Friday, May 4, 2012

188.16 Hz

“188.16 Hz for Four Variations on a Sine Wave” (2011) is a composition based in planetary harmonics. Every object has a resonant frequency, including planets. Using the diameter of the Earth at its equator as the starting point, I have prepared a composition based around the resonant frequency derived from this. It is a sixteen-minute piece performed on tone generator, HP oscillator, Arrick Robotics voltage controlled oscillator, and guitar all resonating at or around 188.16 Hz. It is not precisely at 188.16 Hz except for the first few minutes because each sound source has differing waveforms, which generates secondary harmonics that slowly fade in and out of phase causing binaural beats.
This piece is my most recent exploration of resonant harmonics, and I have composed it as open ended. This piece can be performed by any number of sound sources, only limited by its ability to resonate at 188.16 Hz. At it’s most basic, the composition should be performed by two sound sources, which is the only limiting factor involved. I hope to continue with this series and explore more resonant frequencies and methods of utilization.

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Composition for Synthesizer, Voice and Ice

Orbless performing live at the Berkeley Art Museum April 15th 2012.
Debut performance of a new piece "Composition for Synthesizer, Voice and Ice" (2012) in 4.1 Surround with video response made by Kelly Lynn Jones.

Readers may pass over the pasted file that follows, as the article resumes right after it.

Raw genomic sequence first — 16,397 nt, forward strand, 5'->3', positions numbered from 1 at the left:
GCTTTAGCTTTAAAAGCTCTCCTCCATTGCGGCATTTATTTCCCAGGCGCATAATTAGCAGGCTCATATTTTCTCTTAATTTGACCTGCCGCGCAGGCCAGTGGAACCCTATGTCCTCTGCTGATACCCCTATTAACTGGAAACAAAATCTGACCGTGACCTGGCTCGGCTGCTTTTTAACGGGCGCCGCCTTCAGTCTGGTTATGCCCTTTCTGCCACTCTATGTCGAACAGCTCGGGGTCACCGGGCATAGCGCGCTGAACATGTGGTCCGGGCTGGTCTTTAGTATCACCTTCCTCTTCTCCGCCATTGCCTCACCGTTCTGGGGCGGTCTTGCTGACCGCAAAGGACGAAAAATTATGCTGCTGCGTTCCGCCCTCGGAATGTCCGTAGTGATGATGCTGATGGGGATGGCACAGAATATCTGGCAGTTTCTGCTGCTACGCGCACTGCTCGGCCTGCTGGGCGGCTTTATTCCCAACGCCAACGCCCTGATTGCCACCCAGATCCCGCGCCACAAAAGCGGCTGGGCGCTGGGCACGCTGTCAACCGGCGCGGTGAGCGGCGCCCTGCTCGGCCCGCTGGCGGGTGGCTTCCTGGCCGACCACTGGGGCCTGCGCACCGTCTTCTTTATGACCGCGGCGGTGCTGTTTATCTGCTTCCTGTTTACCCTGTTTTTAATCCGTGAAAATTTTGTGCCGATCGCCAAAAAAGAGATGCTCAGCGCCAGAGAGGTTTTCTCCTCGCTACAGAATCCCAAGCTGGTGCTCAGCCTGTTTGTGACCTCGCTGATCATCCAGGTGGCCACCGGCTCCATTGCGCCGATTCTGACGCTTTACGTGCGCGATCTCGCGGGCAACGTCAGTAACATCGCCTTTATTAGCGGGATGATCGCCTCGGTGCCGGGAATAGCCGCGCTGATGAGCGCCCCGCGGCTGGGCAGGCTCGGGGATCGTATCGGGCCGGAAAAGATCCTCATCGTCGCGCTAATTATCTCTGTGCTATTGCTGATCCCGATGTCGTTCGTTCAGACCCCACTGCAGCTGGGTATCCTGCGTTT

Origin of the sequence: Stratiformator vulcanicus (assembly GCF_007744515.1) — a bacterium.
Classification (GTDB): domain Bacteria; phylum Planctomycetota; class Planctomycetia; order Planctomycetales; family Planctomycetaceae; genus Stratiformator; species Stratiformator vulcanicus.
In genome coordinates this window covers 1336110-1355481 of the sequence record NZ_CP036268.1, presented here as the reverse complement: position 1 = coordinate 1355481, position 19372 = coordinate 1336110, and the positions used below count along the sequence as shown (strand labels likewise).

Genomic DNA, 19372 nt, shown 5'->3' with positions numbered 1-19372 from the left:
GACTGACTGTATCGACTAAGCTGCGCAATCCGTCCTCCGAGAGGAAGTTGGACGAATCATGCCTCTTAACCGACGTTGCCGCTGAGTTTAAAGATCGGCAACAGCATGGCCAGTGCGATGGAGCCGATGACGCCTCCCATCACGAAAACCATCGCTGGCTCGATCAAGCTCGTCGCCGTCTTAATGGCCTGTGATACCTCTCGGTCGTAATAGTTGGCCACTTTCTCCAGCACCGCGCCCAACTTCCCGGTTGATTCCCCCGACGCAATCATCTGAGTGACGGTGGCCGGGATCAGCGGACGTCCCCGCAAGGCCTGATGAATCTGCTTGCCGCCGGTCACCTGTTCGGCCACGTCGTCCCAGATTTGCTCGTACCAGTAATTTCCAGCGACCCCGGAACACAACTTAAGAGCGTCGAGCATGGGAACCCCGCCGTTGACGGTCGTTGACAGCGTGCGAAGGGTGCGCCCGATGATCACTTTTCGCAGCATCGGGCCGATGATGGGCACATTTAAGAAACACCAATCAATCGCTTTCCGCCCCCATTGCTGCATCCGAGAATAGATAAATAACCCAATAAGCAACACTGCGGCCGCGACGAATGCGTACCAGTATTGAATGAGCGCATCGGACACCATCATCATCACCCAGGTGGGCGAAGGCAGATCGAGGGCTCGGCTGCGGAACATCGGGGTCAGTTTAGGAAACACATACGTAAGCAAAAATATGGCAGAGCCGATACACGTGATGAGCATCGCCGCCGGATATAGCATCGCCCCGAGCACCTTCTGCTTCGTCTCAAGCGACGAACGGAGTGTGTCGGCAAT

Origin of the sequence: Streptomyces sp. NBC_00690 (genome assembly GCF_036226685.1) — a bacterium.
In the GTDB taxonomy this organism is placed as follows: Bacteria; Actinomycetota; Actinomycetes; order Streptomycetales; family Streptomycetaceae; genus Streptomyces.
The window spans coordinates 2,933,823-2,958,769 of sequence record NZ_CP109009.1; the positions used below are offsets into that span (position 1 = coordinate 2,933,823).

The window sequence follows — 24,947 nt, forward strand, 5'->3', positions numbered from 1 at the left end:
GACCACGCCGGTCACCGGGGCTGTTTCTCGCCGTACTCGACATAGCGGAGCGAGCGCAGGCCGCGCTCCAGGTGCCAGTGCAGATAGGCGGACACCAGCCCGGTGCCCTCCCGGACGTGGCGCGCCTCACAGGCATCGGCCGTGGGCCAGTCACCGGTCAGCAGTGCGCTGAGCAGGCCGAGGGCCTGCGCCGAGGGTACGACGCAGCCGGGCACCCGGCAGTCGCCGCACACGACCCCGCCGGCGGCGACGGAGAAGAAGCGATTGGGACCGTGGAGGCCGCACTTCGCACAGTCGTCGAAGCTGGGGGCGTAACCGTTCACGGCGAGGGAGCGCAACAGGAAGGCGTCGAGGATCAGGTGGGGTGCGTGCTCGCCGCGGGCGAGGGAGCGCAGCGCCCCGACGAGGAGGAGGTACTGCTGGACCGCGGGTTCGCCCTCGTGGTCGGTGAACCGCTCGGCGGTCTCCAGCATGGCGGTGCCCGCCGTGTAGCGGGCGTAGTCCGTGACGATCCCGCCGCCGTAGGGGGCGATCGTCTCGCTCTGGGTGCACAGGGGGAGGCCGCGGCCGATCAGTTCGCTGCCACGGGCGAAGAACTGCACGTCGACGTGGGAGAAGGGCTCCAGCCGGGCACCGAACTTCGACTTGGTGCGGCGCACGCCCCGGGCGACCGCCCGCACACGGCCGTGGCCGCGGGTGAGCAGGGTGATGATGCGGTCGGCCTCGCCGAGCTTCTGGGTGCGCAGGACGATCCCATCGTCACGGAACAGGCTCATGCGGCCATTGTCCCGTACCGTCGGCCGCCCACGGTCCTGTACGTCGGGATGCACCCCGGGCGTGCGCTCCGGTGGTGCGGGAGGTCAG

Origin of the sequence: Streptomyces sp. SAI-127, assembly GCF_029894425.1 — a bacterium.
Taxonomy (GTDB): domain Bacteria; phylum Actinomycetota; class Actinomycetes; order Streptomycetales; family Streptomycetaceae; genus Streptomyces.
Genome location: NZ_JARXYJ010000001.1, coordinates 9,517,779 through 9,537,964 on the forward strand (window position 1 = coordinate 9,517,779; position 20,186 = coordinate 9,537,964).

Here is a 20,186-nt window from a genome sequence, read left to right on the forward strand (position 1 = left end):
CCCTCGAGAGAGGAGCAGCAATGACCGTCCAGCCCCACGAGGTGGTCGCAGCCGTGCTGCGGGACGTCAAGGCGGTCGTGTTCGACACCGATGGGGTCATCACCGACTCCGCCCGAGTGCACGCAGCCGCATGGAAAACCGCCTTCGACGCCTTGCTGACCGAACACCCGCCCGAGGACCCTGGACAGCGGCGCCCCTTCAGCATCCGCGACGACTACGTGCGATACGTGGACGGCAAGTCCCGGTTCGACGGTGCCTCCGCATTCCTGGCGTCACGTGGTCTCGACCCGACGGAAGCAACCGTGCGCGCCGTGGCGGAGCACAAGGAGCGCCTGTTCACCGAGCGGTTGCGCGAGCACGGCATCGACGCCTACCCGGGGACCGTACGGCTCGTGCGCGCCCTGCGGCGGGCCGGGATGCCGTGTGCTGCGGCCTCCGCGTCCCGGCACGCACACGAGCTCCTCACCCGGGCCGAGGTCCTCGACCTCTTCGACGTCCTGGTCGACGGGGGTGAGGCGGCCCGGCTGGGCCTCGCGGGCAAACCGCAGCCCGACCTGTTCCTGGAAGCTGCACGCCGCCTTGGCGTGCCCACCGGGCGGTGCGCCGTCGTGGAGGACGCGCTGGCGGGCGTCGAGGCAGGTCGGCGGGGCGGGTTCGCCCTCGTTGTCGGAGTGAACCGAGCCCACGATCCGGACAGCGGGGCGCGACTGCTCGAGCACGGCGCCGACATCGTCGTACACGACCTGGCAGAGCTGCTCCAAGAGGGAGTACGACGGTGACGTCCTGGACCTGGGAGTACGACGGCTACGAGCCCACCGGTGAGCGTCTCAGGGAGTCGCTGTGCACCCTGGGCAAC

The piece was created as a visual response to the Paul Kos piece "The Sound of Ice Melting" (1970) which was on display at the Berkeley Art Museum as part of the touring exhibition "State of Mind: New California Art since 1970".
This video was recorded during the debut performance by Kelly Lynn Jones. The sd card was formatted as Fat32 therefore the camera stopped recording once it his 4GB so the rest of the video shows still images from the performance. The audio was recorded by Aaron Harbour and mixed with the video by Collin McKelvey.
Orbless is the solo sonic output of Oakland based artist Collin McKelvey.
This was part of the L@te and E@rly series of performances at the Berkeley Art Museum and was curated by Land and Sea, an Oakland based fine arts publishing house and record label.